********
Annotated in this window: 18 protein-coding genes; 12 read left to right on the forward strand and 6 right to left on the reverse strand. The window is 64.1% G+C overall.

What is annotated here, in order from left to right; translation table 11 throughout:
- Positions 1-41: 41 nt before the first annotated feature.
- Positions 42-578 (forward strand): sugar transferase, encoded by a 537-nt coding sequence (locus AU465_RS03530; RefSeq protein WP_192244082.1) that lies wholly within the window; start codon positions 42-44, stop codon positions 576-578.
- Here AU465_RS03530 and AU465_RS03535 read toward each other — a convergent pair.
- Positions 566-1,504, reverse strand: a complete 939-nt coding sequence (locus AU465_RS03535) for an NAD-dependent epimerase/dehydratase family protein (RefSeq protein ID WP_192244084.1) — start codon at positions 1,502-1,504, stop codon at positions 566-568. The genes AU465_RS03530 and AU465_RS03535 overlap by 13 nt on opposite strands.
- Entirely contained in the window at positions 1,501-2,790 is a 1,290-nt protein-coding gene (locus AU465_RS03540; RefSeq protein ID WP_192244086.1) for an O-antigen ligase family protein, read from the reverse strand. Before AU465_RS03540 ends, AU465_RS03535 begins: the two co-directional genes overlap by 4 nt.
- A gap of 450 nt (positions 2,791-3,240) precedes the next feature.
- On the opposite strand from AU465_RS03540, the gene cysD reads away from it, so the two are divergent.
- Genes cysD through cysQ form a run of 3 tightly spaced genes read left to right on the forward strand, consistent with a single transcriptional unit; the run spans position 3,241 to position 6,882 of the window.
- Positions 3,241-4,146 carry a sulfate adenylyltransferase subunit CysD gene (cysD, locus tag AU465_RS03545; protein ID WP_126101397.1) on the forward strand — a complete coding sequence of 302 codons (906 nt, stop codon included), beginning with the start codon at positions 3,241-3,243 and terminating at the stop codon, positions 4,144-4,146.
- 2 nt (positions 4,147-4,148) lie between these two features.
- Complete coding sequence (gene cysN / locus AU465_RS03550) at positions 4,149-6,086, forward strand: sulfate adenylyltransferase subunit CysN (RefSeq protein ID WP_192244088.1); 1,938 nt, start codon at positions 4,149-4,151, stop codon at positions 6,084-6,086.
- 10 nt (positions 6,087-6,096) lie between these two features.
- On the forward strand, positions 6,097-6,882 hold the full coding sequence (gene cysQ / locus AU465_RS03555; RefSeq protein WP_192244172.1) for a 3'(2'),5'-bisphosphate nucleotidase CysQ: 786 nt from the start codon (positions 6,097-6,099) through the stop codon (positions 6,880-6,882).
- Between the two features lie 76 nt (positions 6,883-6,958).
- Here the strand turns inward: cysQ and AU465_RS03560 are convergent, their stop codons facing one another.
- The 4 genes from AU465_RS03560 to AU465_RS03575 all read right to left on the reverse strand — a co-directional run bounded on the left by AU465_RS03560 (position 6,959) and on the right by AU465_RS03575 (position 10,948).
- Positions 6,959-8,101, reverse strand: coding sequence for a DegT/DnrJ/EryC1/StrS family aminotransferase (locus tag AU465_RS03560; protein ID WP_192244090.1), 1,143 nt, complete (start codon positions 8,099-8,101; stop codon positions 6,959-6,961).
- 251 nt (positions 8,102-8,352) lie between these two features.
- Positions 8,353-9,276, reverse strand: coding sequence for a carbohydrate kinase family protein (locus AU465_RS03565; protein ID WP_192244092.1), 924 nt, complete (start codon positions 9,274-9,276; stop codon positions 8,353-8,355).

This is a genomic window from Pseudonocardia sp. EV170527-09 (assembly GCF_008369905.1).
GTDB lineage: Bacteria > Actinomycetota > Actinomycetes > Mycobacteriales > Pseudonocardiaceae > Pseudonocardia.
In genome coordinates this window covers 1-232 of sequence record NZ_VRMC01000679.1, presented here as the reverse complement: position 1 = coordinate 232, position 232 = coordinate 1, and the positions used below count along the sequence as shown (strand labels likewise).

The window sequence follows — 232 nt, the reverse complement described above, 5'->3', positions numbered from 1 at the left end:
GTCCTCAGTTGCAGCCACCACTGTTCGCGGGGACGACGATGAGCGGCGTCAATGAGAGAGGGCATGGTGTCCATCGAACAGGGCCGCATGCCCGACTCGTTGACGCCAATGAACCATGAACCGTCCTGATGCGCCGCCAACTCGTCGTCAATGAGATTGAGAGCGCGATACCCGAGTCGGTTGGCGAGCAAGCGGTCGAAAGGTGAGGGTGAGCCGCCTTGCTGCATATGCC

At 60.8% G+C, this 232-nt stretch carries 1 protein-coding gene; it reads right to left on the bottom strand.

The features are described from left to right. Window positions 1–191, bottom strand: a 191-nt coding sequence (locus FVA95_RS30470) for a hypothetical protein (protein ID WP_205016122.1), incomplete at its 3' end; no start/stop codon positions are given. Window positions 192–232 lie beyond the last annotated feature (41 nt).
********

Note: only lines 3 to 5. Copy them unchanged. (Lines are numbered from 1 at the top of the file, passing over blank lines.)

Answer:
- Positions 1-41: 41 nt before the first annotated feature.
- Positions 42-578 (forward strand): sugar transferase, encoded by a 537-nt coding sequence (locus AU465_RS03530; RefSeq protein WP_192244082.1) that lies wholly within the window; start codon positions 42-44, stop codon positions 576-578.
- Here AU465_RS03530 and AU465_RS03535 read toward each other — a convergent pair.